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Beethoven's "Eroica," with Luks and the Handel and Haydn Society

Sunday, March 26, 2023

This Sunday at 7pm, on WCRB In Concert with the Handel and Haydn Society, Václav Luks conducts Beethoven's revolutionary Symphony No. 3, the "Eroica," as well as rarely heard music by Wranitzky.

Václav Luks, conductor
Handel and Haydn Society Orchestra
Handel and Haydn Society Youth Chorus, Dr. Kevin J. McDonald, conductor

Giovanni Battista MARTINI Domine, ad Adjuvandum me Festina
Paul WRANITZKY Symphony in D minor, La Tempesta
BEETHOVEN Symphony No. 3 in E-flat, Op. 55, Eroica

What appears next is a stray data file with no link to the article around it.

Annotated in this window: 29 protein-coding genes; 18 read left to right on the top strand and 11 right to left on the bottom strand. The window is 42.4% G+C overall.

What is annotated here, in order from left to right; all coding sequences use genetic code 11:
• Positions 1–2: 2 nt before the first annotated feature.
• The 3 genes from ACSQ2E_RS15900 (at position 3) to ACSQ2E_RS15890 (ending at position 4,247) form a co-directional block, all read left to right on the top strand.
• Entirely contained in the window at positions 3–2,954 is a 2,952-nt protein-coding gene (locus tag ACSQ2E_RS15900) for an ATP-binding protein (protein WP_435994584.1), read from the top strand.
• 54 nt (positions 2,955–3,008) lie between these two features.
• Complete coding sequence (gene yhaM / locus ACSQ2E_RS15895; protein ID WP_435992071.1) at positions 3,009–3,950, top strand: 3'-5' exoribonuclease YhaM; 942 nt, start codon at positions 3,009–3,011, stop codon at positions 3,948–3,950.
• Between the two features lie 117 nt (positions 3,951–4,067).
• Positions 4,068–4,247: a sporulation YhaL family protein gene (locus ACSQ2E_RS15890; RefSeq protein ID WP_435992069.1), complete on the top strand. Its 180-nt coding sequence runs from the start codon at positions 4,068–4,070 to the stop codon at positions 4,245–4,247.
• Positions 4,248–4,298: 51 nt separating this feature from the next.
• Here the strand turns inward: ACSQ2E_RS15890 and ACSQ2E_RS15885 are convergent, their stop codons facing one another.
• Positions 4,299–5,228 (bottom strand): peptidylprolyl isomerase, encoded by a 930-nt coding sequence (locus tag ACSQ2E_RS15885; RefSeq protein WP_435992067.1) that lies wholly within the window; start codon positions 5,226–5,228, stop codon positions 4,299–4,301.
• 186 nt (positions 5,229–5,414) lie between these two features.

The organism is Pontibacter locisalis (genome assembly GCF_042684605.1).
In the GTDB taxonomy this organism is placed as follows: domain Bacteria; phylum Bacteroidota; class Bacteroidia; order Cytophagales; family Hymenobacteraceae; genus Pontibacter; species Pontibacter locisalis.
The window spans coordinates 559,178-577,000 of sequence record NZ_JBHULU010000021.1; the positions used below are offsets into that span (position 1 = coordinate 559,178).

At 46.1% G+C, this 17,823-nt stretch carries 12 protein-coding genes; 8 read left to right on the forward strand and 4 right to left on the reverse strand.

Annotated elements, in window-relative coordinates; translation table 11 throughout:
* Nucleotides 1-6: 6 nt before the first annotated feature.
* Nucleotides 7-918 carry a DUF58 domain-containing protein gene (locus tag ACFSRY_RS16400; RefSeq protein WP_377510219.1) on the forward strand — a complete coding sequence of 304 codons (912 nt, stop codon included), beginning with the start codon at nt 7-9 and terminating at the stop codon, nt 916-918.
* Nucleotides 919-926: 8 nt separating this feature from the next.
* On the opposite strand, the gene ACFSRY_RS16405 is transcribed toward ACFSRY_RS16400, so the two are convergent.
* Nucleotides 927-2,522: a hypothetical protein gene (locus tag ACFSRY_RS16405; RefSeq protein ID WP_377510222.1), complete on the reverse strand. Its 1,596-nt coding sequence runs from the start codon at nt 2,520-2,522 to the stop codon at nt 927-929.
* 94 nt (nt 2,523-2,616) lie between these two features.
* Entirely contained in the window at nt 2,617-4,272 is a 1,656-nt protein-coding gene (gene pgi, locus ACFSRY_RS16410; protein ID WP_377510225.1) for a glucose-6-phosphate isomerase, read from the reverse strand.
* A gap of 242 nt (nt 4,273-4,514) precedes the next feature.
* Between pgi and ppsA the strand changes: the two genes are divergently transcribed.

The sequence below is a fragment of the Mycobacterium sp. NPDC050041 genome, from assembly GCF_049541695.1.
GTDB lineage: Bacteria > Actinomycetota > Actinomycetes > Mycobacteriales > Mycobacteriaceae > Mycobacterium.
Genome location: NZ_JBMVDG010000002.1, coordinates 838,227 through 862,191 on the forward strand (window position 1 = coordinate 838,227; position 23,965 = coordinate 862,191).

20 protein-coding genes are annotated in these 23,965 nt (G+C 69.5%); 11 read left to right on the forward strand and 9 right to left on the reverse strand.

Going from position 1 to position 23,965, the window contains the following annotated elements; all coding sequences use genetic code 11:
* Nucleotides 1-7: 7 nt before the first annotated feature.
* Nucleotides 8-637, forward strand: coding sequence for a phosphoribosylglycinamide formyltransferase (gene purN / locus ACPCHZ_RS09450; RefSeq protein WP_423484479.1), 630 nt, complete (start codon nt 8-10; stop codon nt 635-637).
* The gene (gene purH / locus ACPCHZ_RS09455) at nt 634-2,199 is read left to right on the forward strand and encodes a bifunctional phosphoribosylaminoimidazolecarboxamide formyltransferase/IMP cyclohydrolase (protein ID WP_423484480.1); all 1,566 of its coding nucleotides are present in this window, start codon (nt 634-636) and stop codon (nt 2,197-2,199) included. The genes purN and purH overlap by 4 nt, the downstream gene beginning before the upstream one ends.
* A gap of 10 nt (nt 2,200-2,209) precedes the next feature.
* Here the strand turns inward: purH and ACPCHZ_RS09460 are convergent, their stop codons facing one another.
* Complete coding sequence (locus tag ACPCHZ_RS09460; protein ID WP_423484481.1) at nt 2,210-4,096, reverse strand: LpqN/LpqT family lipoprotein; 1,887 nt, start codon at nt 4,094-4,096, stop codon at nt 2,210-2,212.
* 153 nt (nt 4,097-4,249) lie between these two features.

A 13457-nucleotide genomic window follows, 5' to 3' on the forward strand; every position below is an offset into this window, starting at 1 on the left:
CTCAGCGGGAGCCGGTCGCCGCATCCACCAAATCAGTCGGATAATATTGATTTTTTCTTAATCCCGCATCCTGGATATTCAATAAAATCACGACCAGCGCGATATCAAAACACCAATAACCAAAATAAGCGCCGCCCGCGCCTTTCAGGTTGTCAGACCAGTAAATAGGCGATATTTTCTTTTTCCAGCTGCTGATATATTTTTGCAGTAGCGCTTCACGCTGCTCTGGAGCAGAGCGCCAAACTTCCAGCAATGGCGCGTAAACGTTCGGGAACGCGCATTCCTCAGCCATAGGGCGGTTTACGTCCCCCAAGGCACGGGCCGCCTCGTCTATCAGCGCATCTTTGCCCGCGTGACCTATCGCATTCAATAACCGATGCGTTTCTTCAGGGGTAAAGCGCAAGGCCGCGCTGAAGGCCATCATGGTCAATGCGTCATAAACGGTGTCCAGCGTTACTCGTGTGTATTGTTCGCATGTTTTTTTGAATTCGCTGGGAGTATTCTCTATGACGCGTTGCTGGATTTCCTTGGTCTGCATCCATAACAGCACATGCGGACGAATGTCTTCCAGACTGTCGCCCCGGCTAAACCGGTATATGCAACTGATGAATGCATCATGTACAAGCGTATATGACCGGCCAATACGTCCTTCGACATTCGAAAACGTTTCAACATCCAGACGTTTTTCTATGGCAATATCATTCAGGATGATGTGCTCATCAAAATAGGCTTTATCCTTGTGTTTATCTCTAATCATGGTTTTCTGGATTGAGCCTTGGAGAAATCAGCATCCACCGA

Recorded at Symphony Hall on Jan. 22, 2023

Learn more about upcoming concerts by the Handel and Haydn Society

Read Handel and Haydn Society's program notes for this concert

This concert is no longer available on demand.

Hear a conversation with Václav Luks and CRB's Alan McLellan using the audio player above, and read the transcript below:


Alan McClellan I'm Alan McClellan and this is WCRB In Concert, and Václav Luks is conducting the Handel and Haydn Society in music by [Paul] Wranitzky and Beethoven this weekend. And we're very excited to welcome him to the studio today. Welcome.

Václav Luks Hello.

Alan McClellan It's been several months since you were here last and you've been busy with the 1704 Project, which is your early music orchestra and chorus as well. What projects have you been working on?